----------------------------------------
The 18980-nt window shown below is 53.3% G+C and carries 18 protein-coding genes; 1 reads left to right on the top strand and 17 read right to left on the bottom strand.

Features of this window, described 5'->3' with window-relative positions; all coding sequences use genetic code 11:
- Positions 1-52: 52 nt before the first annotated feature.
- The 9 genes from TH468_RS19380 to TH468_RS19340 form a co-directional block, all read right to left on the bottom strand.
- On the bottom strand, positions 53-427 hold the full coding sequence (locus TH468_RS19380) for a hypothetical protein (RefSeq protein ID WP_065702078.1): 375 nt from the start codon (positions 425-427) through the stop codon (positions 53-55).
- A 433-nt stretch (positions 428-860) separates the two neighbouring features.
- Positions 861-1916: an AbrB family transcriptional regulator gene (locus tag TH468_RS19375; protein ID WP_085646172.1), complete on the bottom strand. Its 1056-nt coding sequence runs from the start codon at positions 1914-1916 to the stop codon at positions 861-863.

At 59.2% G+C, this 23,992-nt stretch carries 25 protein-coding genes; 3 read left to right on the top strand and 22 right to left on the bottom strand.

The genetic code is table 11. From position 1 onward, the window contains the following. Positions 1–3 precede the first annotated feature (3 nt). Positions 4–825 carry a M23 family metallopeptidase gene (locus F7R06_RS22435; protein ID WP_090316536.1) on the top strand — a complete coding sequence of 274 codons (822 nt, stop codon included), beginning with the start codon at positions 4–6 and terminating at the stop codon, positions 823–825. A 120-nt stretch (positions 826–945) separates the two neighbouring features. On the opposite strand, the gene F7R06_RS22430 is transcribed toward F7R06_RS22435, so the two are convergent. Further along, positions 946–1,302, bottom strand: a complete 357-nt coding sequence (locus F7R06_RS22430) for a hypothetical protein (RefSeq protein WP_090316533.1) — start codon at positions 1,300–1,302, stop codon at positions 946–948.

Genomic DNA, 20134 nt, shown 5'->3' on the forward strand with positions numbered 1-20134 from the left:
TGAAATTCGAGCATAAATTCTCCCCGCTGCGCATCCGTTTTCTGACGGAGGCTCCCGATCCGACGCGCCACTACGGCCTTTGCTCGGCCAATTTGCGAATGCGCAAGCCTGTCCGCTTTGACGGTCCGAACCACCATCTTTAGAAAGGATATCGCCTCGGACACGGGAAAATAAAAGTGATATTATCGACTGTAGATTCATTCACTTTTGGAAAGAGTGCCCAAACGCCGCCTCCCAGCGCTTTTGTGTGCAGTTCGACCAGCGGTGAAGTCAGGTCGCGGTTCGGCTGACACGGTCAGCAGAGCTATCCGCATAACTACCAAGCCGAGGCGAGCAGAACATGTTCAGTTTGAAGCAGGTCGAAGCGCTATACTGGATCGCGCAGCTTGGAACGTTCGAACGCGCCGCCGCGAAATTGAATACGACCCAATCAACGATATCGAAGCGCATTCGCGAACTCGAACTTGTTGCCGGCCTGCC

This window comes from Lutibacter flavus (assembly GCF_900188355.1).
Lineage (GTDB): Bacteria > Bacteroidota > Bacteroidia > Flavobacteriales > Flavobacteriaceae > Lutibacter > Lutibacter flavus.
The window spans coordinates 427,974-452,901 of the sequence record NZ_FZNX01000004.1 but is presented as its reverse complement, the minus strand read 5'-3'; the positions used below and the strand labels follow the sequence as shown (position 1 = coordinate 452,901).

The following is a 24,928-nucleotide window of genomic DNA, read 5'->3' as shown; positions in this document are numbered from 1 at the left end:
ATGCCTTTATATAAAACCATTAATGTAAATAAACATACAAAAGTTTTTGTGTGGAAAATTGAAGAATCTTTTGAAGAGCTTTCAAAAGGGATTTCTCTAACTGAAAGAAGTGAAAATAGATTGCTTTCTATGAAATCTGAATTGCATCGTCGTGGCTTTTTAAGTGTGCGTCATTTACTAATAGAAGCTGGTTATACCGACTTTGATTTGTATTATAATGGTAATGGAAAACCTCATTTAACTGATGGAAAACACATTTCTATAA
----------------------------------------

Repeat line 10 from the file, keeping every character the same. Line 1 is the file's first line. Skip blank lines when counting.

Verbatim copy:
Genomic DNA, 20134 nt, shown 5'->3' on the forward strand with positions numbered 1-20134 from the left: